After 18 years as a vegetarian I am quite used to getting this question. It’s a well meaning one, especially from a person genuinely interested in transitioning to a more plant-based diet. Since part of my mission as a health coach and personal trainer is to help people NOT make many of the same mistakes I made early in my fitness journey I love tackling the protein question.
In fact, for me “carbitarian” might have been a better fit when I started my journey. I was the vegetarian who didn’t really like vegetables, preferring pasta and grilled cheese sandwiches. I had no idea what a balanced plate looked like and what my body needed to be healthy and strong. Vegetarian or carnivore, most people are confused about getting the right mix of protein, carbs and fats in their diet. In an effort to get more protein into my meat-free diet I started with a lot of “faux meat” like tofu pups and veggie burgers. Then I started educating myself about not just quantity but also quality of food. It took time and experimentation to figure out a plant based lifestyle that fit me and my active body needs.
In both the science and fitness community, you’re going to find varying opinions and research around how much protein is needed on a daily basis. One side says carbs and sugar are to blame for the rise in obesity and its related illnesses. The other side says that a low fat and low protein diet is the only way to avoid heart disease and cancer. I see the livable truth as somewhere in the middle.
We do need a steady intake of protein. Protein is different than the other two macronutrients (carbohydrates and fats) in that it can’t really be stored up and saved for later use. Our amino acid pool, the short-term supply of building blocks for cells and tissue in the body, is relatively small. Since we are constantly turning over bone and skin cells, growing hair and working our muscles we are also constantly breaking down and building up our bodies. Therefore, we do need to be replenishing our short-term stockpile of amino acids aka protein.
We replenish that stockpile by eating a variety of protein rich foods on regular basis. Dietary Guidelines 2015-2020 recommends anywhere from 10-35% of an adult’s daily caloric intake should be from protein. This is a wide range, allowing for variation based on activity levels and lifestyle goals as well as chronic conditions that may be helped with a lower carbohydrate diet such as type 2 diabetes and Polycystic Ovarian Syndrome (PCOS).
For the average person, being in this range is much easier than you might think even if you choose to reduce or eliminate meat in your diet. You don’t even need to worry about tracking your foods in an app or trying to manage protein combining. For most of us it is as simple as making sure you have a quality source or two of protein at every meal.
A plant based diet means different things to different people. For me, it means I don’t eat it if it had a face. I also try to limit dairy. That gives me the option of getting plenty of quality protein from eggs, soy foods like tempeh, tofu and edamame and beans. If your body is okay with dairy, foods like Greek yogurt and cottage cheese can also be extremely satisfying and convenient sources of protein. If you prefer to stay away from eggs or dairy, you can still find protein in plenty of other plant based sources. Consider this list:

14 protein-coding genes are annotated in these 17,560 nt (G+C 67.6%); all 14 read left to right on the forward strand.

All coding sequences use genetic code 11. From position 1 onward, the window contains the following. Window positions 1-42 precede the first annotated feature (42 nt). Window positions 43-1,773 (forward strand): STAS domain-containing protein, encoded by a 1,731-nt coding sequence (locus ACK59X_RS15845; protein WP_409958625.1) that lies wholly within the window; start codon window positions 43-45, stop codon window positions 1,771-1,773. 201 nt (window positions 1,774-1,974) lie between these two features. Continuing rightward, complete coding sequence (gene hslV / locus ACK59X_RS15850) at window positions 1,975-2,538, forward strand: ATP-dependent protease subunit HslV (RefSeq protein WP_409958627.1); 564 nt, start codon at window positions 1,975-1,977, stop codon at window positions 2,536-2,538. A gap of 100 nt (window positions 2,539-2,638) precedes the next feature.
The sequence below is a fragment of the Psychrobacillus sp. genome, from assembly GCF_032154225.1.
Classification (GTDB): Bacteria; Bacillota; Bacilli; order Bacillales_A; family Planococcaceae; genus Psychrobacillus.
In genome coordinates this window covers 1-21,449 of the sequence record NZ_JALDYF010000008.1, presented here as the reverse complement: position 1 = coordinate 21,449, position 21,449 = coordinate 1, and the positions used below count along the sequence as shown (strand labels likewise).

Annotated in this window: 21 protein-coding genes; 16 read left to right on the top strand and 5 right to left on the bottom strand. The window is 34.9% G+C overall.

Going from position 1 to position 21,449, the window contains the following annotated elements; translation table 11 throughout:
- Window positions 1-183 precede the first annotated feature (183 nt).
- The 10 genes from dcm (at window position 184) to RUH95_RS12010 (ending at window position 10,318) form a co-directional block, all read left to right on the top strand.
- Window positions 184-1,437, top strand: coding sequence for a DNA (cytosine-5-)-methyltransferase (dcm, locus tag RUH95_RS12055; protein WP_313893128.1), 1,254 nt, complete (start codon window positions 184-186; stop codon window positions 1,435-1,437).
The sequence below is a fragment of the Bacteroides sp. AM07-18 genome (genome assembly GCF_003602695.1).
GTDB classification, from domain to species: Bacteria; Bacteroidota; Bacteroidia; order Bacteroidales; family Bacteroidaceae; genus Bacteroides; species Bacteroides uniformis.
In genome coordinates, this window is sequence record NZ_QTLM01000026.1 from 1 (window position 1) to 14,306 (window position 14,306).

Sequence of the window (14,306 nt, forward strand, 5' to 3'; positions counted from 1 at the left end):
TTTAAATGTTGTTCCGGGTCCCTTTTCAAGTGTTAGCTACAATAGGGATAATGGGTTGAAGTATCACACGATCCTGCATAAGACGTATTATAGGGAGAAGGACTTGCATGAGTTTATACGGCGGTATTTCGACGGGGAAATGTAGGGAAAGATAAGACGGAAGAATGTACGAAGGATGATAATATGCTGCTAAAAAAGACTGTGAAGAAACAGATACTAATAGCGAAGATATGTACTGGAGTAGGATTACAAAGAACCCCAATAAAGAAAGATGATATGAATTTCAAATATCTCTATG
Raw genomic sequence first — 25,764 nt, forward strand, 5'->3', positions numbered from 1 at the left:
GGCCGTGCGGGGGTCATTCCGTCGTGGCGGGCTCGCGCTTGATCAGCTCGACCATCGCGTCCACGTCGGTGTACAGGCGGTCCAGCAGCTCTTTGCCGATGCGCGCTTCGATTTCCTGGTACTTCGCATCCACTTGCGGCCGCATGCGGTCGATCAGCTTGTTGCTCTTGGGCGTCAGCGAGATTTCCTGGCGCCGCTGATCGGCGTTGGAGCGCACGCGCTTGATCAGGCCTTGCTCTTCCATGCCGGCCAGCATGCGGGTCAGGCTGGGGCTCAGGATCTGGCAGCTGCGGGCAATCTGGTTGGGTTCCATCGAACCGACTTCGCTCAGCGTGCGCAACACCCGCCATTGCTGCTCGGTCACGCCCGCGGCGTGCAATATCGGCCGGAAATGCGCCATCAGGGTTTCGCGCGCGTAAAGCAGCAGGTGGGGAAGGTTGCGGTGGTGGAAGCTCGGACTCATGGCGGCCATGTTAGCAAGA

WHAT TO LOOK FOR IN A PROTEIN SUPPLEMENT
While our best bet to meet daily protein needs is whole foods like the ones discussed above, we all need an easy button for busy days. Protein powder supplements can be a helpful tool but they can also be confusing, especially the plant based varieties. Here’s a breakdown of the three most common types of plant based protein powders.
Brown Rice: When I say rice you think of carbs, right? Brown rice protein powder, however, is manufactured to separate out the proteins to create a powder that is about 70% protein. Rich in glutamine, which promotes muscle recovery, brown rice protein powder can also make a great post workout shake alternative. Brown rice powder can be a bit gritty so it works best in protein shakes made in the blender or smoothie bowls.
Pea: Pea protein powder can be an excellent stand in for the more common milk based whey protein when baking or cooking. If you wish to pump up the protein in your favorite pancake or muffin recipe try substituting half the flour for pea protein.
Hemp: Hemp is very close to a complete protein, making it a great alternative for those with who can’t tolerate soy. It also works well in cooking so feel free to add some to your favorite black bean burger recipe. It’s earthy taste however doesn’t make it the best choice for a protein shake or adding to your morning oatmeal.
My best advice for your routine protein shake is to use a protein powder that is blend of plant based proteins. A blend of plant based proteins like hemp, brown rice, pea or soy will make sure you get all your essential amino acids (protein building blocks the body can’t make on its own) in a single serving. Blends also taste much better with a creamier consistency. Just beware of other things that might be hiding in the ingredient list like extra sugar or artificial flavors.
If you’re considering a move to a plant based diet don’t make the same mistake I did and try to live off of bread and cheese alone. Plant based doesn’t just mean not eating meat, it also means plenty of colorful PLANTS with your protein.
Pamela Hernandez is a health coach and personal trainer with a passion for tea and travel. Her goal is to empower women with fitness and to help them take control of their lives starting with their health. Read her blog for more fit living tips and check out her Small Victories Health Coaching Program on her web site www.thrivepersonalfitness.com.